In searching for information about Saperstein’s involvement with these films, I looked up an interview with Saperstein conducted by John Rocco Roberto and published in G-Fan (Fall 1995) as “Kaiju Conversations: An Interview with Henry G. Saperstein”:
JRR: In regards to your involvement in the films and the actors chosen to star in them, is it true that David Janssen originally signed to the Nick Adams contract and then backed out of it due to his commitment to the TV show “The Fugitive”?
HGS: He never signed a contract. We had discussions. We had to get somebody who was willing to go there [Japan] and live there for a while, not just drop in for a couple of days. I can tell you, in the 1960s, that wasn’t easy. I had convinced Toho that they needed an American actor to star in their kinds of films, so I brought Nick Adams there and we did GODZILLA VS. MONSTER ZERO.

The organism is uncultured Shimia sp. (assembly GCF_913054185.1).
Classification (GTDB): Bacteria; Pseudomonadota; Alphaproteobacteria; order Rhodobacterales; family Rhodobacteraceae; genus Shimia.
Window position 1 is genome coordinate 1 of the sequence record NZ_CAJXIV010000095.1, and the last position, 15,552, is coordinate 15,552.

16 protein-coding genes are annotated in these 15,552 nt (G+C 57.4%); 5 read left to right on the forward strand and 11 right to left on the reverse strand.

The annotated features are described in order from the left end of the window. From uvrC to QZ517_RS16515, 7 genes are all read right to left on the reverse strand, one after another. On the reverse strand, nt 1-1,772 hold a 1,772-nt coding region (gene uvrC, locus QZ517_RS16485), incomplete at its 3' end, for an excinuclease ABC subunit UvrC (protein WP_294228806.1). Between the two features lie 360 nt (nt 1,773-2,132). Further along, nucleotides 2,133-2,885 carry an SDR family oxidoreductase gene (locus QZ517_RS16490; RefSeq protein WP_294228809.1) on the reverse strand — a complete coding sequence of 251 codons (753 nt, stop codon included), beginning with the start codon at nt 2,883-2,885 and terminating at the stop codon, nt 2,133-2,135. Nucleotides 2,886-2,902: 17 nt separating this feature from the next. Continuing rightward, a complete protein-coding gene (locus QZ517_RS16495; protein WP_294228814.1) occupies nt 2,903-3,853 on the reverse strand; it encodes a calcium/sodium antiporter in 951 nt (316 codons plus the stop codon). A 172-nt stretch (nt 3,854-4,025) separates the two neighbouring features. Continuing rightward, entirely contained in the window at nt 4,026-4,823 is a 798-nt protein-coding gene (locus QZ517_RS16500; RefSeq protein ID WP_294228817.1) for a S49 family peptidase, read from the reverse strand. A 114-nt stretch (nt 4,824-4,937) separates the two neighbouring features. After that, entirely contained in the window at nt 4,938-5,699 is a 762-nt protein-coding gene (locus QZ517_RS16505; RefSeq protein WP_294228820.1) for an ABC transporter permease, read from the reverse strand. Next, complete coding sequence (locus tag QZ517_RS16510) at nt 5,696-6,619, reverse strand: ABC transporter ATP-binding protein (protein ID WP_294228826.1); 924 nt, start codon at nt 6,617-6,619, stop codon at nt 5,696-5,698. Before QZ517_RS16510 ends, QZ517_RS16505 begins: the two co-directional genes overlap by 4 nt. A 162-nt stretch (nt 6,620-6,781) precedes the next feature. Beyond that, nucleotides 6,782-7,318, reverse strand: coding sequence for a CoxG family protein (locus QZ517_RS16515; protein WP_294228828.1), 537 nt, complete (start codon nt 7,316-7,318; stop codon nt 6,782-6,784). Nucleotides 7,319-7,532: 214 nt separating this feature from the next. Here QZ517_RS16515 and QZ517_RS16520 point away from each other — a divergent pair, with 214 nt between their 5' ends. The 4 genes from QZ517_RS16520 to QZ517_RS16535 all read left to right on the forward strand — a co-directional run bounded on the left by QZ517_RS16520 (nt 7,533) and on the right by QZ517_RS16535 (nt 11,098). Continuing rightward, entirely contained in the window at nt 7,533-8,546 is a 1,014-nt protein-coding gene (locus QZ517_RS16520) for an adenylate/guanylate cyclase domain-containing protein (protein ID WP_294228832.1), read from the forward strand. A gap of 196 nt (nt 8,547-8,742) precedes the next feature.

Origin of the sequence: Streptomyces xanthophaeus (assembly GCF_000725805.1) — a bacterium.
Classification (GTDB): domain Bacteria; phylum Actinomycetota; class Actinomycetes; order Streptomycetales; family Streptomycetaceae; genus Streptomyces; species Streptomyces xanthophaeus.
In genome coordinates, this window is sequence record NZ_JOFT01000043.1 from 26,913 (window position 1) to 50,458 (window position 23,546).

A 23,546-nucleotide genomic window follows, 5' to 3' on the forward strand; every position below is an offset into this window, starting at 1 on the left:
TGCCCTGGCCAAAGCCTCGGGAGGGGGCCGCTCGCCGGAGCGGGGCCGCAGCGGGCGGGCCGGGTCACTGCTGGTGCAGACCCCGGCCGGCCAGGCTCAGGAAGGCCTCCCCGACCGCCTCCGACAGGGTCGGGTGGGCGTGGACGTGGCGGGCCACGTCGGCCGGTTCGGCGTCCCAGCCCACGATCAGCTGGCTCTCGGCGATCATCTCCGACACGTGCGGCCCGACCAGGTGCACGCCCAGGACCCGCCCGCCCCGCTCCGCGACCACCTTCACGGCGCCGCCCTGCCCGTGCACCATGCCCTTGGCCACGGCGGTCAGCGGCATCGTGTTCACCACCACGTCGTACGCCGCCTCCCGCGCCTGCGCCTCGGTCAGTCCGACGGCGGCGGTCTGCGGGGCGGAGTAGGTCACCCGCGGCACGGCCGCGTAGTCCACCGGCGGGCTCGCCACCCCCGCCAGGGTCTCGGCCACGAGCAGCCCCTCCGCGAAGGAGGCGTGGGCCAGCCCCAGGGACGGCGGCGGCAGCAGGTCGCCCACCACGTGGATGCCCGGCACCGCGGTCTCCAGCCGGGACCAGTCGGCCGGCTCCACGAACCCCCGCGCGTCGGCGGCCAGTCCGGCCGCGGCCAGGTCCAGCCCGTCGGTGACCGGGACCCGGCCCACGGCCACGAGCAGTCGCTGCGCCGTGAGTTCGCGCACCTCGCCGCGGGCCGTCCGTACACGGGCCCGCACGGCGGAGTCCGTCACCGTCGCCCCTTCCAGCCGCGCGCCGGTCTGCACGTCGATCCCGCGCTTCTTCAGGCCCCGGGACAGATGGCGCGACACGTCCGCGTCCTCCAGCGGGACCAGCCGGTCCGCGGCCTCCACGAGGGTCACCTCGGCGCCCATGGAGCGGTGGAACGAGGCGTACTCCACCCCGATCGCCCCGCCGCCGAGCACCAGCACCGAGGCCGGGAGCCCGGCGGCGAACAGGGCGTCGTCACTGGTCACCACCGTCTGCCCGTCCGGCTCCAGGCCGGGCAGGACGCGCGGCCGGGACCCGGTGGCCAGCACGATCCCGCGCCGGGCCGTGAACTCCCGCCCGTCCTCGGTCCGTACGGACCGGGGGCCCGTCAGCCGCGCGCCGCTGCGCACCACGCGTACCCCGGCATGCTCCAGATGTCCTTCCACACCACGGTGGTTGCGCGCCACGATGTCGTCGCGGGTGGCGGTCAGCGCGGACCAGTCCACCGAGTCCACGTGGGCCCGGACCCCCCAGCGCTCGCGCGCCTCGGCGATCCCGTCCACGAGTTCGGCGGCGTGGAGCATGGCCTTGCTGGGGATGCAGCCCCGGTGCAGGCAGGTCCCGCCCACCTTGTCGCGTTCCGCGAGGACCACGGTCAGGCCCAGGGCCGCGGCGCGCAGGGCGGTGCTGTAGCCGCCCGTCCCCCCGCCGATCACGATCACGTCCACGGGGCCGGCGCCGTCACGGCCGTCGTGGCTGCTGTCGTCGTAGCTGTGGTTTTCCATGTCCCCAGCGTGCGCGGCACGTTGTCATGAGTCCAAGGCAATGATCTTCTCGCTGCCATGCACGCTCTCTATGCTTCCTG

JRR: Did you have any input into the script of GODZILLA VS. MONSTER ZERO?
HGS: We made suggestions. For example, most of the pictures made before then always opened up with a press conference or a government conference of scientists and officials. The exposition always went on forever from there, telling the viewer all about what the story was and what was about to happen. That seemed to be a typical way of Japanese storytelling. We convinced them that we needed to get into the picture a lot quicker. The conference could take place later on, but at the beginning, the essence of the picture, the characters, the reason for the picture, what the French call the raison detre, needed to be developed.
On that last point, the film does indeed open with the two astronauts on their way to Planet X, but before they get to the planet and their initial encounter with King Ghidorah, Dr. Sakurai does indeed have a press conference five minutes into the film.